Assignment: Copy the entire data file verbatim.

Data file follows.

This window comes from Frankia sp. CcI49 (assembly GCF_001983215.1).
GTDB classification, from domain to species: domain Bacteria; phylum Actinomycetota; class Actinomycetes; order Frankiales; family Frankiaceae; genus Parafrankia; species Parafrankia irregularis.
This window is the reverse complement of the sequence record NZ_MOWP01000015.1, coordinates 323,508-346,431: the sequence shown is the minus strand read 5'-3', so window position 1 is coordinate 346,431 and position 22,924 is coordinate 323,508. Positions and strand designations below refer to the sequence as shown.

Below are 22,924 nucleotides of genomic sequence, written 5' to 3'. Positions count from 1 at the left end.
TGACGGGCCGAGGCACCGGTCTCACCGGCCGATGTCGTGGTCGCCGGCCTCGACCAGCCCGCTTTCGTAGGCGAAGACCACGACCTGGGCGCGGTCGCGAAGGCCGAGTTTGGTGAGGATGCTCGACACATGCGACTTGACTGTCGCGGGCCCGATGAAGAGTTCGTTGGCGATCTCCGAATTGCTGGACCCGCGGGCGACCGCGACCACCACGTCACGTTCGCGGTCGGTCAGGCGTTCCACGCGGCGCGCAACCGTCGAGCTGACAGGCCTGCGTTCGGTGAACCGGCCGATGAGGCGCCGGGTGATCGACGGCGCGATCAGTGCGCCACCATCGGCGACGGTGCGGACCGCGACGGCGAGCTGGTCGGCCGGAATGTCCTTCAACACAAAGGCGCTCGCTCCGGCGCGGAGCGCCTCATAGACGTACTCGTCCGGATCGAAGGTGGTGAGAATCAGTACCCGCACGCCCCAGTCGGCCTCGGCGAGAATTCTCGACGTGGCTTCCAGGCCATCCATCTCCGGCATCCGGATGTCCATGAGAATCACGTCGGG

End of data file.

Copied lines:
This window comes from Frankia sp. CcI49 (assembly GCF_001983215.1).
GTDB classification, from domain to species: domain Bacteria; phylum Actinomycetota; class Actinomycetes; order Frankiales; family Frankiaceae; genus Parafrankia; species Parafrankia irregularis.
This window is the reverse complement of the sequence record NZ_MOWP01000015.1, coordinates 323,508-346,431: the sequence shown is the minus strand read 5'-3', so window position 1 is coordinate 346,431 and position 22,924 is coordinate 323,508. Positions and strand designations below refer to the sequence as shown.

Below are 22,924 nucleotides of genomic sequence, written 5' to 3'. Positions count from 1 at the left end.
TGACGGGCCGAGGCACCGGTCTCACCGGCCGATGTCGTGGTCGCCGGCCTCGACCAGCCCGCTTTCGTAGGCGAAGACCACGACCTGGGCGCGGTCGCGAAGGCCGAGTTTGGTGAGGATGCTCGACACATGCGACTTGACTGTCGCGGGCCCGATGAAGAGTTCGTTGGCGATCTCCGAATTGCTGGACCCGCGGGCGACCGCGACCACCACGTCACGTTCGCGGTCGGTCAGGCGTTCCACGCGGCGCGCAACCGTCGAGCTGACAGGCCTGCGTTCGGTGAACCGGCCGATGAGGCGCCGGGTGATCGACGGCGCGATCAGTGCGCCACCATCGGCGACGGTGCGGACCGCGACGGCGAGCTGGTCGGCCGGAATGTCCTTCAACACAAAGGCGCTCGCTCCGGCGCGGAGCGCCTCATAGACGTACTCGTCCGGATCGAAGGTGGTGAGAATCAGTACCCGCACGCCCCAGTCGGCCTCGGCGAGAATTCTCGACGTGGCTTCCAGGCCATCCATCTCCGGCATCCGGATGTCCATGAGAATCACGTCGGG